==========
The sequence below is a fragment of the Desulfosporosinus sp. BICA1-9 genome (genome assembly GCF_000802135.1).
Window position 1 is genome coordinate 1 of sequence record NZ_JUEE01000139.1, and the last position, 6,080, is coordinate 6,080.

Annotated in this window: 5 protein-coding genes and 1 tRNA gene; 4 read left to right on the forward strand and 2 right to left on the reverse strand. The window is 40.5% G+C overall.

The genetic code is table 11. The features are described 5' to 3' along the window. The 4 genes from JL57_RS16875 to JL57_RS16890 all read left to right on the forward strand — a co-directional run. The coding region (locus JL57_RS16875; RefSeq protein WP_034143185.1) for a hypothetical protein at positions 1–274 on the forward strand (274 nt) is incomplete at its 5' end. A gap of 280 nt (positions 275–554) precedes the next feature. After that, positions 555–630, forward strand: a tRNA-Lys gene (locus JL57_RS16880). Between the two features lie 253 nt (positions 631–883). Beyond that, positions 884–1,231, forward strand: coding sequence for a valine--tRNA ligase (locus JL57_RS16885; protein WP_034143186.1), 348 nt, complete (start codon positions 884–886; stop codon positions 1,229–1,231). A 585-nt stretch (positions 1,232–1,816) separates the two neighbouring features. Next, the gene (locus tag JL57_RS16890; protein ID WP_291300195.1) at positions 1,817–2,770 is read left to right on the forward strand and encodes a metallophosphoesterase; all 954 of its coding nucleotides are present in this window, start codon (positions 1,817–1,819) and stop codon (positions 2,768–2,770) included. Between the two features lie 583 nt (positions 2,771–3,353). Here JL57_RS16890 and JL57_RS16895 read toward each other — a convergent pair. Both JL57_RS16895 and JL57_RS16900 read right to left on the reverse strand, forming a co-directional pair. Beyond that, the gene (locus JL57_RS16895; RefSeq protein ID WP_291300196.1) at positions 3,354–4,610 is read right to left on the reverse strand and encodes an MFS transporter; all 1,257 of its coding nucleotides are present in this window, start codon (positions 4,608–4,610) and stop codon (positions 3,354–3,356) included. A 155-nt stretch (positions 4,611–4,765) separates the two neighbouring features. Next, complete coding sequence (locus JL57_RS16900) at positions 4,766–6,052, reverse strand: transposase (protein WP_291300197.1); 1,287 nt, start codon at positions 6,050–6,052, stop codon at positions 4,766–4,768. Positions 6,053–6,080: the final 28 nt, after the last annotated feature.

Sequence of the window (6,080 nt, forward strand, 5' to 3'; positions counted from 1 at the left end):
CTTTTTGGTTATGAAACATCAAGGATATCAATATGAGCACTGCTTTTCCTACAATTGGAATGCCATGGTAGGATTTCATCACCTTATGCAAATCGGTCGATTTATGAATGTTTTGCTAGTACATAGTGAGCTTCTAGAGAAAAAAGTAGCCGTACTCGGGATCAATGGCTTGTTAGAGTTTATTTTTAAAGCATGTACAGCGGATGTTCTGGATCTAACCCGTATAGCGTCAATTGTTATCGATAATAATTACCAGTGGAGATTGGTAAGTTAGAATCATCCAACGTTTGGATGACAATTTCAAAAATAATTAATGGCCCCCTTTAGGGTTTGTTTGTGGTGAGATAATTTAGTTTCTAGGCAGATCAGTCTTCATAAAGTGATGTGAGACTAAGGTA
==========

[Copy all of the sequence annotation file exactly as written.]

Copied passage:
The sequence below is a fragment of the Desulfosporosinus sp. BICA1-9 genome (genome assembly GCF_000802135.1).
Window position 1 is genome coordinate 1 of sequence record NZ_JUEE01000139.1, and the last position, 6,080, is coordinate 6,080.

Annotated in this window: 5 protein-coding genes and 1 tRNA gene; 4 read left to right on the forward strand and 2 right to left on the reverse strand. The window is 40.5% G+C overall.

The genetic code is table 11. The features are described 5' to 3' along the window. The 4 genes from JL57_RS16875 to JL57_RS16890 all read left to right on the forward strand — a co-directional run. The coding region (locus JL57_RS16875; RefSeq protein WP_034143185.1) for a hypothetical protein at positions 1–274 on the forward strand (274 nt) is incomplete at its 5' end. A gap of 280 nt (positions 275–554) precedes the next feature. After that, positions 555–630, forward strand: a tRNA-Lys gene (locus JL57_RS16880). Between the two features lie 253 nt (positions 631–883). Beyond that, positions 884–1,231, forward strand: coding sequence for a valine--tRNA ligase (locus JL57_RS16885; protein WP_034143186.1), 348 nt, complete (start codon positions 884–886; stop codon positions 1,229–1,231). A 585-nt stretch (positions 1,232–1,816) separates the two neighbouring features. Next, the gene (locus tag JL57_RS16890; protein ID WP_291300195.1) at positions 1,817–2,770 is read left to right on the forward strand and encodes a metallophosphoesterase; all 954 of its coding nucleotides are present in this window, start codon (positions 1,817–1,819) and stop codon (positions 2,768–2,770) included. Between the two features lie 583 nt (positions 2,771–3,353). Here JL57_RS16890 and JL57_RS16895 read toward each other — a convergent pair. Both JL57_RS16895 and JL57_RS16900 read right to left on the reverse strand, forming a co-directional pair. Beyond that, the gene (locus JL57_RS16895; RefSeq protein ID WP_291300196.1) at positions 3,354–4,610 is read right to left on the reverse strand and encodes an MFS transporter; all 1,257 of its coding nucleotides are present in this window, start codon (positions 4,608–4,610) and stop codon (positions 3,354–3,356) included. A 155-nt stretch (positions 4,611–4,765) separates the two neighbouring features. Next, complete coding sequence (locus JL57_RS16900) at positions 4,766–6,052, reverse strand: transposase (protein WP_291300197.1); 1,287 nt, start codon at positions 6,050–6,052, stop codon at positions 4,766–4,768. Positions 6,053–6,080: the final 28 nt, after the last annotated feature.

Sequence of the window (6,080 nt, forward strand, 5' to 3'; positions counted from 1 at the left end):
CTTTTTGGTTATGAAACATCAAGGATATCAATATGAGCACTGCTTTTCCTACAATTGGAATGCCATGGTAGGATTTCATCACCTTATGCAAATCGGTCGATTTATGAATGTTTTGCTAGTACATAGTGAGCTTCTAGAGAAAAAAGTAGCCGTACTCGGGATCAATGGCTTGTTAGAGTTTATTTTTAAAGCATGTACAGCGGATGTTCTGGATCTAACCCGTATAGCGTCAATTGTTATCGATAATAATTACCAGTGGAGATTGGTAAGTTAGAATCATCCAACGTTTGGATGACAATTTCAAAAATAATTAATGGCCCCCTTTAGGGTTTGTTTGTGGTGAGATAATTTAGTTTCTAGGCAGATCAGTCTTCATAAAGTGATGTGAGACTAAGGTA